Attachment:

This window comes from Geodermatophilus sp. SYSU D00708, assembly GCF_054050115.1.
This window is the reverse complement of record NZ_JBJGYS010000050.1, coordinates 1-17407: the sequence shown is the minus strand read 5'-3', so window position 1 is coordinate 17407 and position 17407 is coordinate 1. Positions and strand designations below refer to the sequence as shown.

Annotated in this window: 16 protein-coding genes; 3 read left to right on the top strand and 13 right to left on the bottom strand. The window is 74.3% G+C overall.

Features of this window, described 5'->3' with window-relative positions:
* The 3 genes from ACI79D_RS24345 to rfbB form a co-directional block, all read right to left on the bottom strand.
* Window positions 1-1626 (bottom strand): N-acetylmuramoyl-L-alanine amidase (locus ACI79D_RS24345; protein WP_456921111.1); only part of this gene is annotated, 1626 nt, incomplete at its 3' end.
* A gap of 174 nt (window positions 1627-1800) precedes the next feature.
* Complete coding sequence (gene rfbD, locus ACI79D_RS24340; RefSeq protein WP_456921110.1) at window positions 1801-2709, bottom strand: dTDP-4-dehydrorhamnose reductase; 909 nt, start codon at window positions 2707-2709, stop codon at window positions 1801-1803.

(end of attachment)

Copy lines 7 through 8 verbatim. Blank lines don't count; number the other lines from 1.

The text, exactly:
* A gap of 174 nt (window positions 1627-1800) precedes the next feature.
* Complete coding sequence (gene rfbD, locus ACI79D_RS24340; RefSeq protein WP_456921110.1) at window positions 1801-2709, bottom strand: dTDP-4-dehydrorhamnose reductase; 909 nt, start codon at window positions 2707-2709, stop codon at window positions 1801-1803.